- Toys R Us stores across the United States have been holding going-out-of-business sales as part of a liquidation process after filing for Chapter 11 bankruptcy protection last year. All Toys R Us and Babies R Us stores will close by the end of the day on Friday, June 29.
- The company struggled to keep up with competitors and was burdened with over $US5 billion worth of debt.
- Over its more than 60 years in business, Toys R Us gained lots of fans, many of whom are now mourning the death of the store and remembering their favourite childhood memories there.
As Toys R Us nears its end, fans of the store are lamenting its demise.
The retailer filed for Chapter 11 bankruptcy protection in September and officially filed for liquidation in March. As a result, more than 700 Toys R Us and Babies R Us stores across the United States will be closing for good by Friday, June 29.
Though many Toys R Us fans were aware of this, they’re still heartbroken to see it go.
In 1948 in Washington, DC, Charles Lazarus opened a baby-furniture store that would become the first Toys R Us after expanding into toys in 1957.
In the 1990s, Toys R Us was the biggest toy seller in the US, expanding rapidly as it pushed out smaller chains. But by 1998, things had changed, and Walmart began selling more toys than Toys R Us in the US – a signal of more trouble ahead.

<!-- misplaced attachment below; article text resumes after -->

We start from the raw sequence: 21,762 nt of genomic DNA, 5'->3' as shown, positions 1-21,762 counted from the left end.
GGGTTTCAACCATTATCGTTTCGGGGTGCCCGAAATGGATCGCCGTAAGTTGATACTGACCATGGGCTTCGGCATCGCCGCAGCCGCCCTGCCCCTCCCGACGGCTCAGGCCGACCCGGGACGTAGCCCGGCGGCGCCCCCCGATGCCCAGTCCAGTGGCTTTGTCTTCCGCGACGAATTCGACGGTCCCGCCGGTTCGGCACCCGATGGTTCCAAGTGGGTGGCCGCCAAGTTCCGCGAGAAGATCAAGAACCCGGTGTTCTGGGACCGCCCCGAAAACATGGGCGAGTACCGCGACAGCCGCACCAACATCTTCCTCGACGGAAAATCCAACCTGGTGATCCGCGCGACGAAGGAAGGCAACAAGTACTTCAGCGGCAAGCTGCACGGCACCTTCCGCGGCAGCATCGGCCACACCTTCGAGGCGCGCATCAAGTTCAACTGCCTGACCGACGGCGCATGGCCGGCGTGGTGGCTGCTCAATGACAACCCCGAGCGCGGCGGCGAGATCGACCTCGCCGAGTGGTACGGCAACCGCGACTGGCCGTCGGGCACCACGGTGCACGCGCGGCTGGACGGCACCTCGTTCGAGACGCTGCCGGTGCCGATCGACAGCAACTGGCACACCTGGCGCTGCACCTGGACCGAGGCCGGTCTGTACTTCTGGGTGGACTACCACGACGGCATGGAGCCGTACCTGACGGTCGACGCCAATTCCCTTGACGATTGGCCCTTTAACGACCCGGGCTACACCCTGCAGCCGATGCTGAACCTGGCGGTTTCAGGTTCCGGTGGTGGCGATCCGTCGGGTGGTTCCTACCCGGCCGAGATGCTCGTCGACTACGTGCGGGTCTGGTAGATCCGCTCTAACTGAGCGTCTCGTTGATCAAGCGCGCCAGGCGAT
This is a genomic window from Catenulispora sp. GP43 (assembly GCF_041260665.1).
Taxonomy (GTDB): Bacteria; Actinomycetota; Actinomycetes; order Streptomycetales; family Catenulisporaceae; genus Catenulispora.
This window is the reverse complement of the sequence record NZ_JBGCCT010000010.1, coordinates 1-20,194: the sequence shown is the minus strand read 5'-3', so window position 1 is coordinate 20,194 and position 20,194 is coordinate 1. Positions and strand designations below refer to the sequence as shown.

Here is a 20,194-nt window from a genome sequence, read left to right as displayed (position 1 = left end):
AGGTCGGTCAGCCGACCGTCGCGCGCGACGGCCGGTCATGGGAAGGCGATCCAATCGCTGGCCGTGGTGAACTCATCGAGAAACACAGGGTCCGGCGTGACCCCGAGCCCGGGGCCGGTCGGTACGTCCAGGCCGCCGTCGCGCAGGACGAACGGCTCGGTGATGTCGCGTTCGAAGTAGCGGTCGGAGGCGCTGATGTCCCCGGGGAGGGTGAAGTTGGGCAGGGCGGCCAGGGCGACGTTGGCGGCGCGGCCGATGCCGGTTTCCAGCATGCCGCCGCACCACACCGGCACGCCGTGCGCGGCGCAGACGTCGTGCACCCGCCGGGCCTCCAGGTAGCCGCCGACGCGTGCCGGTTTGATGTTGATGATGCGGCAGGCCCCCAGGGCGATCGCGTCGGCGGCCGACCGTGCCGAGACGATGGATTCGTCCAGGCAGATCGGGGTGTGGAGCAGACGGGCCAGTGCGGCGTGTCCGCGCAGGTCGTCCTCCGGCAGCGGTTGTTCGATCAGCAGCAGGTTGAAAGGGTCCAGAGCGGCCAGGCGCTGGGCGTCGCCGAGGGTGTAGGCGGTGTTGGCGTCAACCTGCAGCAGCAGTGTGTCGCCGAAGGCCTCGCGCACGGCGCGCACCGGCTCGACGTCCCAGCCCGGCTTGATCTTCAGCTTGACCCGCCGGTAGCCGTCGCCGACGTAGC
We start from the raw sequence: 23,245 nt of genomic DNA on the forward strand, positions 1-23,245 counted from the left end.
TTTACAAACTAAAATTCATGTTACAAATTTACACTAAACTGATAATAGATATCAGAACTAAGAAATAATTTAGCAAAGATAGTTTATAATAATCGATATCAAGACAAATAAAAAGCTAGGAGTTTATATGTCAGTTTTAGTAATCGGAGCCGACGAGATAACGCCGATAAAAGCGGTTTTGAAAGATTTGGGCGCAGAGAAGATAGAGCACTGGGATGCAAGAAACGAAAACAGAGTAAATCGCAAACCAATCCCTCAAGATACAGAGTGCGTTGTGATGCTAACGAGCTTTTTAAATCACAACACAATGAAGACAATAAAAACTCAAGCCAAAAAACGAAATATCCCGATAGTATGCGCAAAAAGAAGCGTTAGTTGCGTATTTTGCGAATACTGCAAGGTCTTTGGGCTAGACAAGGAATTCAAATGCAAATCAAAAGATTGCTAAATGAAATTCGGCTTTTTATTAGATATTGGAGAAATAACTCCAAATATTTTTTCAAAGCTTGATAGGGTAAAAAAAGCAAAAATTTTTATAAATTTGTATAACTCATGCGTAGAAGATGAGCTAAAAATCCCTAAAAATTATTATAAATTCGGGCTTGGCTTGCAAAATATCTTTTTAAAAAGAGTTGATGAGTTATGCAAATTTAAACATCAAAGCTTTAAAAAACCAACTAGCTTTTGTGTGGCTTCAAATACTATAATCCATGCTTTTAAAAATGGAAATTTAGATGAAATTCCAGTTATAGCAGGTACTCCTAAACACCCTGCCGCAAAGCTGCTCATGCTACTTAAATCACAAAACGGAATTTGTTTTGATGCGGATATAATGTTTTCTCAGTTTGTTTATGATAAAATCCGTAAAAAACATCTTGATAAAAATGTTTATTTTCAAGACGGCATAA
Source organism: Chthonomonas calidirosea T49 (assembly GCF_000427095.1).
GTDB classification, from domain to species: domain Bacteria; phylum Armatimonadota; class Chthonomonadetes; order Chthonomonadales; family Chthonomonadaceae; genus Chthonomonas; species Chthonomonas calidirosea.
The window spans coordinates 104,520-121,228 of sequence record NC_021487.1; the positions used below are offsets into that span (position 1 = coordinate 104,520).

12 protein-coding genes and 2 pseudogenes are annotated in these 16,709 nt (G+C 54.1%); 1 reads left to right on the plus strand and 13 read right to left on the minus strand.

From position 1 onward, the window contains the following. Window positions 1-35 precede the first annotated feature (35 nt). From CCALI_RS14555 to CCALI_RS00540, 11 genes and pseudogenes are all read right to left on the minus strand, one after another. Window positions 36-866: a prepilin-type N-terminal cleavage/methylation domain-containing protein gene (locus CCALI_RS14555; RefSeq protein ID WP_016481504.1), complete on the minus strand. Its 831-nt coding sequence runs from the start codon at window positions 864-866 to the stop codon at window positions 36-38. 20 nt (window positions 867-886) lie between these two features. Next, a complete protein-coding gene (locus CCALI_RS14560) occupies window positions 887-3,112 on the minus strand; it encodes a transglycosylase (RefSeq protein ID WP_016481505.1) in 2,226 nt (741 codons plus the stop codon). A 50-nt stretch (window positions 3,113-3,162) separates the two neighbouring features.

Take a look back at what Toys R Us was like in its heyday:
As Toys R Us prepares to close its doors for good, fans are lamenting the death of the chain and looking back on their favourite childhood memories.
This is what a store in New Jersey looked like in 1996.
It had everything a kid could want. This photo from 2001 shows the Imaginarium section of a New Jersey store.
It had seemingly endless aisles, lined with dolls …
… toys …
… and bikes. It was the perfect place to test them before buying.
The Toys R Us “Big Toy Book” was filled with ads for toys like G.I. Joe or the Nintendo 64. They could all be purchased with Geoffrey Dollars, the equivalent of store credit or a gift card. Geoffrey Dollars were named after the “spokes-animal” of the store, Geoffrey the Giraffe.